All The Books I Can Read

1 girl….2 many books!

Review: Mumlife by Paula Kuka

on March 24, 2021

Mumlife: Witty And Pretty Musings On The Truth About Motherhood
Paula Kuka
Tiller Press
2020, 160p
Copy courtesy Simon & Schuster AUS

Blurb {from the publisher/}:

A witty, empathic, and beautifully illustrated look at the roller coaster ride that is modern motherhood.

Mum, mom, momma, or ma—whatever you’re called, being a mother can be hard, filled with stress and anxiety. But of course, it also delivers its own unique joy.

Instagram sensation @Common_Wild, the popular account run by Australian artist Paula Kuka, channels that heady stew of anxiety and love in a series of relatable, warm, and funny cartoons that are eagerly shared by women around the world.

Kuka features moments instantly recognizable to any parent, from new mom to experienced toddler-wrangler. Scenes like cooking an elaborate meal only to have it swept to the floor by a picky child, or dragging strollers home from the playground in the rain, bring parenthood to life on the page. She also winks at the societal expectations that ask women to do it all, including “taking care of themselves,” with a smile.

But most importantly, she highlights the huge love that underpins the journey of parenthood, and the sometimes-surprising things you learn about yourself while watching your children grow up.

The perfect gift for first-time parents—or for yourself, when you need to remember that you are not alone, and it’s okay to relax and enjoy the moment.

This is a delightful little book.

I have two kids but as most people who know me know, those kids are well beyond the stage of mothering that this book is really aimed at. They are 12 and 9 and even though some things don’t change exactly, the haze of those early days with a newborn, are well behind me. I was also pretty lucky with my kids as they both enjoyed sleep quite a bit as babies. In fact in some ways, some of their best sleeping was when they were tiny. It was when they became toddlers that they started messing up night and day. My husband still tells the story of getting up at 3am for some reason, seeing a glow coming from the living room and finding our oldest happily on the couch, watching cartoons, thinking it was nearly morning time. “Didn’t you notice it was still dark?” my husband said. He shrugged. It was winter in Melbourne, to be honest, it’s dark a lot. And my youngest went through a pretty lengthy stage beginning when he was about 3, where he didn’t spend a whole night in his own bed. Thankfully he’d climb in and go to sleep but it’s still sleep disrupted by a little person kicking you, laying on you, etc. He grew out of it when he was probably at kinder/preschool and honestly? Whilst I never enjoyed that stage at the time, I kind of miss it now.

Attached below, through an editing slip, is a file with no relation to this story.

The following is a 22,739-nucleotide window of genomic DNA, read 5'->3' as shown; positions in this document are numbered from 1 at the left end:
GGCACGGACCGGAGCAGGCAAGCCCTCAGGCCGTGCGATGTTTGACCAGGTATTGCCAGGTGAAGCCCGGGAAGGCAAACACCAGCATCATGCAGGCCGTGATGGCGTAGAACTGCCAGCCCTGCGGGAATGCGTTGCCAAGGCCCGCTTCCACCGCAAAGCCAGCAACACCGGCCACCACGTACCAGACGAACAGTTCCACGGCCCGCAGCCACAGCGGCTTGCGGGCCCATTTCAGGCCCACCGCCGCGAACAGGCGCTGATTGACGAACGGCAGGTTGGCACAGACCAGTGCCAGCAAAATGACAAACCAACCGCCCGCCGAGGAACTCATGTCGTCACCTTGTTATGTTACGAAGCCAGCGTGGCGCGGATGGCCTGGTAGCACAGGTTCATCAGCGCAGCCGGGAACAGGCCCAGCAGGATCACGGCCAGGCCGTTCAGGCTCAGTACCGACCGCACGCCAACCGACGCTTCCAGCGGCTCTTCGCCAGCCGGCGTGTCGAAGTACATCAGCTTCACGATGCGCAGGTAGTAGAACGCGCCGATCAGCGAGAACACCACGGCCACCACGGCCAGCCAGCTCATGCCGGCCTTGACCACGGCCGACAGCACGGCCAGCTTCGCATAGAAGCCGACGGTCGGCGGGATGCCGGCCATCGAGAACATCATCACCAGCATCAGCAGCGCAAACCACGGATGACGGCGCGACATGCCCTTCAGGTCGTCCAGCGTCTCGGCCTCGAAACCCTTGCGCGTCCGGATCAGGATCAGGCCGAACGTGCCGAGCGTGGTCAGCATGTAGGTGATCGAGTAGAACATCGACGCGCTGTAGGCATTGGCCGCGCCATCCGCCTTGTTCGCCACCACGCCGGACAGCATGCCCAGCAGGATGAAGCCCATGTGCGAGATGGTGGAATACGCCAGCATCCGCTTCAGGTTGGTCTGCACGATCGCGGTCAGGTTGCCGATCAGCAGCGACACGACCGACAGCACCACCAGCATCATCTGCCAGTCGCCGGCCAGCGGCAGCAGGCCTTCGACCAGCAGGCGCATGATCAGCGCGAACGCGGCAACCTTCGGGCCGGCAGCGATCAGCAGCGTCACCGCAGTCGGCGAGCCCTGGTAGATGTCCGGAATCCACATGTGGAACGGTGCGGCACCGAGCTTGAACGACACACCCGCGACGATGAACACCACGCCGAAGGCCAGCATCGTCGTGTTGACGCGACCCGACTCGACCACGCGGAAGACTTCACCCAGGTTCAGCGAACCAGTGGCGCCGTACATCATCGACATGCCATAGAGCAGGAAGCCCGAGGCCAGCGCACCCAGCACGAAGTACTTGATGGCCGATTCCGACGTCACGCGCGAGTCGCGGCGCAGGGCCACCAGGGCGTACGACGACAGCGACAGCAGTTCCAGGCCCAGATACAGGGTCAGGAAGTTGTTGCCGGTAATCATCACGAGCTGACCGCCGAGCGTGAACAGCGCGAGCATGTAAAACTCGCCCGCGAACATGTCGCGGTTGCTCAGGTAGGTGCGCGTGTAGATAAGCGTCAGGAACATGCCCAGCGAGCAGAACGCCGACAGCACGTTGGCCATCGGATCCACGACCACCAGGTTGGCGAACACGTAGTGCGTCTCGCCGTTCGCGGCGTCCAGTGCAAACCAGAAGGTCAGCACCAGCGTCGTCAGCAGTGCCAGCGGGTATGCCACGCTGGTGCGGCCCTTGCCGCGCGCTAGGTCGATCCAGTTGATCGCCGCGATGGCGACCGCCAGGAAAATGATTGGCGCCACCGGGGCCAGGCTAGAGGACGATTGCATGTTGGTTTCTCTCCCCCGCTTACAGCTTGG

There’s a lot of stuff I could relate to in this, either dredging up memories from the time my children were much younger, or things that are still relevant now. I might not be sleepless because my kids are awake but you still lay awake at night worrying about things. You still wonder if the choices you make are the right ones, if you’re feeding them properly and agonising over screen time or how much McDonalds you might’ve consumed recently because of long busy days and not a lot of free time.

The drawings are really well done and there were a lot that I connected with about different facets of parenting and also self-worth and opinion, before and after children. There was stuff about how hard it can be to meet and befriend other mums, who all seem like they know each other already. Just so many things where I was like “Yes, I remember that!” and “Oh, I’d actually forgotten that I felt that way”. There’s also the reassurance that you don’t have to love every facet of parenting every moment of every day. There are things that are frustrating, mind-numbingly boring and things that will infuriate you and make you wonder if your kids might actually be demon spawn. I remember before I had kids, I thought I’d really enjoy imaginative play. I like writing, I think I have a pretty good imagination. Oh wow, do I ever hate imaginative play and I would do anything to avoid having to do it for any length of time. Kid #1 enjoyed it but kid #2 was very solitary and preferred playing on his own. One of the things in this book are thoughts from other mums and there’s one here about someone who had a 10 month old and one day was like “did I even speak to you today?” after they’d spent a large portion of the day in solo exploration and play. That was me with child #2.  It’s incredibly reassuring actually, to read the same perspective from someone else!

This would be a sweet read for any new mum….or a wonderful trip down memory lane for those that have moved past that stage.


Book #43 of 2021

This is book #20 of The Australian Women Writers Challenge for 2021

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